Though very much a 'work in progress', the development of her home environment pleases d'Abo. 'It's full of things that are 'us', things we've picked up along the way. It's just a normal home like that - but that's how we like it,' she says.

1 Though many artworks and sculptures vie for attention in the living room, dominating the space is a crumpled portrait of a Chinese woman by Rupert Shrive (represented, like most other artists whose work is in Mandy d'Abo's home, by the Cat Street Gallery, 222 Hollywood Road, Sheung Wan, tel: 2291 0006; www.thecatstreetgallery.com). The beige sofas were custom made by Alan Mok of Alan Furnishing (29A Haven Street, Causeway Bay, tel: 2548 9981) and the leather armchair was bought from Australian online antique dealer The Country Trader (www.thecountrytrader.com.au). The television console cost HK$11,900 from Ovo (16 Queen's Road East, Wan Chai, tel: 2526 7226) and the Arco-style floor lamp was HK$4,000 from Artura Ficus (20 Queen's Road East, tel: 2527 2893).

2 Indian glass pendant lamps found in a market in Chiang Mai, Thailand, hang from the balcony ceiling. An Indonesian teak table, bought from friends leaving Hong Kong, provides an inviting setting for al fresco entertaining.

3 In the entrance hall, visitors are greeted by a David Mach image of Queen Elizabeth made entirely from I Ching cards. Two metal sculptures by Liao Yibai (represented by Contemporary by Angela Li, 90 Hollywood Road, Central, tel: 3571 8200) gleam from either side of a glass sculpture by Wang Qin. The bright red lampshade was custom made by Altfield Interiors (11/F, 9 Queen's Road Central, tel: 2525 2738) for about HK$2,200.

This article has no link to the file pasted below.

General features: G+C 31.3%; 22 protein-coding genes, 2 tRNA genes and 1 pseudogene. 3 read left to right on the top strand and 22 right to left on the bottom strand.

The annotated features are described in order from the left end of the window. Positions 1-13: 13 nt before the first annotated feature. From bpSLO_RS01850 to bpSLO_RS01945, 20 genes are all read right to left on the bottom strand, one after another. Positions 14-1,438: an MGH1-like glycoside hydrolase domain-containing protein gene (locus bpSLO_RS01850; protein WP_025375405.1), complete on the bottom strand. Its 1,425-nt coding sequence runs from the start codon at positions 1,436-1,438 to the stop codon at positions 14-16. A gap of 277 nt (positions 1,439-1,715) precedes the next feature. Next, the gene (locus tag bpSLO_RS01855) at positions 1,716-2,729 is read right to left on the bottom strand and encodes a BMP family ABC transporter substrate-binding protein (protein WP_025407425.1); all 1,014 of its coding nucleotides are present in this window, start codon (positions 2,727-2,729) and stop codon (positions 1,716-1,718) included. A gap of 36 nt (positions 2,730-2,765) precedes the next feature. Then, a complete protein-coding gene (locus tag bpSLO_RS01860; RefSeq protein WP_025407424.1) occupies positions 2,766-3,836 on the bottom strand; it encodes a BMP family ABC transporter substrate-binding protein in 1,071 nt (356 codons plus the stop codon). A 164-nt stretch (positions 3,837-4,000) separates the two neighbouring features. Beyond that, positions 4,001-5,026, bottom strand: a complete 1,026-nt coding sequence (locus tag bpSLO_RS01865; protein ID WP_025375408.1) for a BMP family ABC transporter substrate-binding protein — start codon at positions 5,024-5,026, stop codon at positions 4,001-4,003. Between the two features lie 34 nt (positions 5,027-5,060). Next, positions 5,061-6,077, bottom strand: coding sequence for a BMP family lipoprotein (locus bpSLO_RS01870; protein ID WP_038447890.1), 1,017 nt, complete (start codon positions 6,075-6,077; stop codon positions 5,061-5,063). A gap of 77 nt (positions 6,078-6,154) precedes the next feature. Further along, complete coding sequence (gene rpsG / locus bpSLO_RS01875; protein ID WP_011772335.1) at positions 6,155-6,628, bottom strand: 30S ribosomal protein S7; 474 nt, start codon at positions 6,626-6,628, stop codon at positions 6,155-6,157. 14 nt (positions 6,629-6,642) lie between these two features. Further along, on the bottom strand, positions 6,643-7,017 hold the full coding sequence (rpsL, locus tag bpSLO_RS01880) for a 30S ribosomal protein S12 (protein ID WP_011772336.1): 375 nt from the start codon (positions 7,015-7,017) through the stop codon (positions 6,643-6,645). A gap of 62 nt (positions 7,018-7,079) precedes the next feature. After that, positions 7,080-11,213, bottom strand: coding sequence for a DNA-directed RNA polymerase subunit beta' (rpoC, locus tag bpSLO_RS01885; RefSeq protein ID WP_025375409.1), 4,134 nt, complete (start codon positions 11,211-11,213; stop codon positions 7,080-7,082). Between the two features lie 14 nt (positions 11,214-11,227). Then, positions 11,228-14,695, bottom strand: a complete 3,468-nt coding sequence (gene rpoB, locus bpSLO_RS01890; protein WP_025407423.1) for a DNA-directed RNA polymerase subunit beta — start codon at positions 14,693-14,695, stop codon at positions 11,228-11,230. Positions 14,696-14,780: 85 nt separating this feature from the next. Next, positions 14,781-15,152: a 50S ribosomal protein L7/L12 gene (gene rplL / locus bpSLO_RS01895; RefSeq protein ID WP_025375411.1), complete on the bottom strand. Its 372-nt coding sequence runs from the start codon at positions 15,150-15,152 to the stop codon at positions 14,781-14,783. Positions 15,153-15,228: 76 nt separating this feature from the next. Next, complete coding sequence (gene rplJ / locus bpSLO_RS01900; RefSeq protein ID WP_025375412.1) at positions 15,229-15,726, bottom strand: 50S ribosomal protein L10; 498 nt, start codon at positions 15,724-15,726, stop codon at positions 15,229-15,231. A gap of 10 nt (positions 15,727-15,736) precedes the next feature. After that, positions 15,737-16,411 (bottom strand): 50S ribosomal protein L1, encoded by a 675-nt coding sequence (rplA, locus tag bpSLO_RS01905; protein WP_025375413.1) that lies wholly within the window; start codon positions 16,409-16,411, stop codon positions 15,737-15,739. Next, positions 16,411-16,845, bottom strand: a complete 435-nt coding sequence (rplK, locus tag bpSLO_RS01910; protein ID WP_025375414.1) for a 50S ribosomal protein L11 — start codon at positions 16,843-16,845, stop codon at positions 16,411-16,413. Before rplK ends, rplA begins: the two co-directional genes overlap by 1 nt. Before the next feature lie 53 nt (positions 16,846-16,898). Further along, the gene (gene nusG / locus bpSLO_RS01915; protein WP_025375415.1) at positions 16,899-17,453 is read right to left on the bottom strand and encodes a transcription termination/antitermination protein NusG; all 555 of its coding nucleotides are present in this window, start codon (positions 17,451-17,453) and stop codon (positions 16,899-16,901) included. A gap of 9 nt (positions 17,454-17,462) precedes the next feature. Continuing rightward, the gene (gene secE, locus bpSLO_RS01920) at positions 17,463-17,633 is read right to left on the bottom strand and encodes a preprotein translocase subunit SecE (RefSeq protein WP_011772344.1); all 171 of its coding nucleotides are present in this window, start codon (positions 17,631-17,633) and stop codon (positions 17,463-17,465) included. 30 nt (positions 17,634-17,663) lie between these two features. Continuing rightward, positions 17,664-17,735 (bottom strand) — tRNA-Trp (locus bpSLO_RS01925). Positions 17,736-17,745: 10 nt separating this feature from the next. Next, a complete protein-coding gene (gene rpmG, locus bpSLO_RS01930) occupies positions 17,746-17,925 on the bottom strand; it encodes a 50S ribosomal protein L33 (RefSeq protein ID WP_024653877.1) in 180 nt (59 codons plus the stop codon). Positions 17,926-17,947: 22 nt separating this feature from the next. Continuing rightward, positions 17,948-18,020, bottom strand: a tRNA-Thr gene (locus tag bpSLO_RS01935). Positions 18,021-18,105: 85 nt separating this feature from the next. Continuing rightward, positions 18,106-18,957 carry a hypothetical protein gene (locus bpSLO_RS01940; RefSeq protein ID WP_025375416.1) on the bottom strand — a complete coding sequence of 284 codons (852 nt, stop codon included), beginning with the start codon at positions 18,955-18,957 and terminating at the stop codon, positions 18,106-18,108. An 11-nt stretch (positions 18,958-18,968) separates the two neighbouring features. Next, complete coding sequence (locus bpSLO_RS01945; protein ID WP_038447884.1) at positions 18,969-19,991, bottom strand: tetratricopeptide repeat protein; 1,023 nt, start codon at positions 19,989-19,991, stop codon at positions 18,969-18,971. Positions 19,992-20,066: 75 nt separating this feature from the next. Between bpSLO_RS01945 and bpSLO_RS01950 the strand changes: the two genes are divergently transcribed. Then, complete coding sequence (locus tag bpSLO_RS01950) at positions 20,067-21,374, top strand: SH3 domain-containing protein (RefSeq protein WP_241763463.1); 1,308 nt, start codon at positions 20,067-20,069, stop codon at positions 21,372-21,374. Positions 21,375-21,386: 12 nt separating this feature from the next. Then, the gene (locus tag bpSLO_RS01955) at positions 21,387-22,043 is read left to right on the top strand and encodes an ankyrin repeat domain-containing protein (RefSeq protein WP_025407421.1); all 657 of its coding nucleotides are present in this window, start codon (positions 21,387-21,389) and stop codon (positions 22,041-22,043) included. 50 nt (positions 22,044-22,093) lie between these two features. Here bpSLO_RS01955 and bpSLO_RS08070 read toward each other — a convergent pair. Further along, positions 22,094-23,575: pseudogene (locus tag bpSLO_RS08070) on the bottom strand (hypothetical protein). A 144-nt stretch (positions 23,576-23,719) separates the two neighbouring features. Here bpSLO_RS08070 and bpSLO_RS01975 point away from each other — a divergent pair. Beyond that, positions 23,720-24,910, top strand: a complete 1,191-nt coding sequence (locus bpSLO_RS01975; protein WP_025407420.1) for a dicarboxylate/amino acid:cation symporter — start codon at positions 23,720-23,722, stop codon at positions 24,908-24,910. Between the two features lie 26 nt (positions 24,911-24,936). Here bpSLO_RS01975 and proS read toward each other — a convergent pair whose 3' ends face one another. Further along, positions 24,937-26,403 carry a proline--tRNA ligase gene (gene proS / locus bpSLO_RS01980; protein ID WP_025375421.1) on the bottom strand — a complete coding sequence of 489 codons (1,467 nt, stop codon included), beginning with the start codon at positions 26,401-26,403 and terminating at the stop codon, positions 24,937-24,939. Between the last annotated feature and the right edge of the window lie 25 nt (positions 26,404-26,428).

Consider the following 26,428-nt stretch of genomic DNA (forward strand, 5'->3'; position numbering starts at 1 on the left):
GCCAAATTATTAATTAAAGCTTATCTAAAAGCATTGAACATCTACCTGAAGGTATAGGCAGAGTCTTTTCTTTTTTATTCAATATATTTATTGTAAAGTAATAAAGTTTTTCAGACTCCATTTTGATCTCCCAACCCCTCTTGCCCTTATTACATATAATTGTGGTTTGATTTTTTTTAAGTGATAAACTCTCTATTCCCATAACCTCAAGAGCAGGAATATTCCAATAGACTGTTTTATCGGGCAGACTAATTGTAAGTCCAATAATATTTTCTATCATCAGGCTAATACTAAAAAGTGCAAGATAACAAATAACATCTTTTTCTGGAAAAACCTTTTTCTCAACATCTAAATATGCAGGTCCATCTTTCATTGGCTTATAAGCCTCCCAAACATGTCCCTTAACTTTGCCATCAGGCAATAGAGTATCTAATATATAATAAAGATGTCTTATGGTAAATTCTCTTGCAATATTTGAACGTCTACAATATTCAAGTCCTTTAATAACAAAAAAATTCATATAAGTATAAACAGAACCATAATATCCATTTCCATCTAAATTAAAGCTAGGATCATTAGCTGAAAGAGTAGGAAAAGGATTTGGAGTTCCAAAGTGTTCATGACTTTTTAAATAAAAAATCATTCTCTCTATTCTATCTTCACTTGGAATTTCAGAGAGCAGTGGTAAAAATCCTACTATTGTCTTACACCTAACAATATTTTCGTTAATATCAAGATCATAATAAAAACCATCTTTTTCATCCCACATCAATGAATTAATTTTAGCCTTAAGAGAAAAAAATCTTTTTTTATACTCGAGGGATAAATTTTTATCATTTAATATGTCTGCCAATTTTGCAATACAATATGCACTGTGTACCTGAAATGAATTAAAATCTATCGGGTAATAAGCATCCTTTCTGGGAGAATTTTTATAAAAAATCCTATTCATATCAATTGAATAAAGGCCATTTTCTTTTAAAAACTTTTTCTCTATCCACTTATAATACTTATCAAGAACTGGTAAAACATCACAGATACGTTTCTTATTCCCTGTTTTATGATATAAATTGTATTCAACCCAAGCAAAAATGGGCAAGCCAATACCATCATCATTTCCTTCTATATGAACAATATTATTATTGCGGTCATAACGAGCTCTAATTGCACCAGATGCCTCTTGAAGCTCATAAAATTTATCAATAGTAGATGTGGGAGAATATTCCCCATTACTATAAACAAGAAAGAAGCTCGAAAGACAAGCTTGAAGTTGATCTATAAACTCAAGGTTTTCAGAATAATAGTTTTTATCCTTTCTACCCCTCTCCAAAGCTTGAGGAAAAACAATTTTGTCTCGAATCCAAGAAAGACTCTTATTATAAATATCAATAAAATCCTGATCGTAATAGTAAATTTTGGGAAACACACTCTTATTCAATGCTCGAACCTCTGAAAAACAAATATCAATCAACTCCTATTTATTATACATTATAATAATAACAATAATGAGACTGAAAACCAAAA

4 The plain white cabinetry and counters of the kitchen have been accented by a round bright blue rug from Ikea (www.ikea.com.hk; various locations).

5 An unusual pendant lamp, bought during a trip to Barcelona, Spain, casts an intimate glow over a dining set bought 20 years ago at a Lots Road (www.lotsroad.com) auction in Chelsea, London. Among the vibrant art- work is a large painting picked up in a flea market in Paris, France.

6 A conservatory overlooking the garden provides a light-filled art studio and colourful play area for the d'Abo children. Pint-sized armchairs, custom made by Mok, sit under walls lined with a colourful variety of pictures. At one end, play tables from Ikea form part of a painting area furnished with comfortable cushions.

7 The master bathroom is divided, with a separate vanity counter, providing plenty of space for ornaments and paintings. The flower lady portrait is by Argentinian artist Grillo Demo.

8 Daughter Poppy's bedroom is bright and elegantly furnished, from the prettily made- up French antique bed to the flower-pattern daybed, custom made by Mok. The hot pink fabric motifs complement a painting of pink zebras by Alexandra Spyratos.

9 A white four-poster bed brings old-world charm to the bright and spacious master bed- room. The antique bench at the foot of the bed was bought in India. On the left is an acrylic sculpture by Kirsteen Pieterse.

Tried + tested

Something old, something new

Appreciative of both antique and contemporary styles, Mandy d'Abo has fused the two throughout her home, most noticeably in vintage pieces upholstered with vibrant modern fabrics. The fresh and quirky transformations of characterful originals fit in perfectly with d'Abo's artistic and eclectic home. The upholstery fabric used on this teak planter's chair is from Designers Guild and costs HK$2,110 per square metre from Avant Garde (Pacific Place, Admiralty, tel: 2526 0104).

Styling David Roden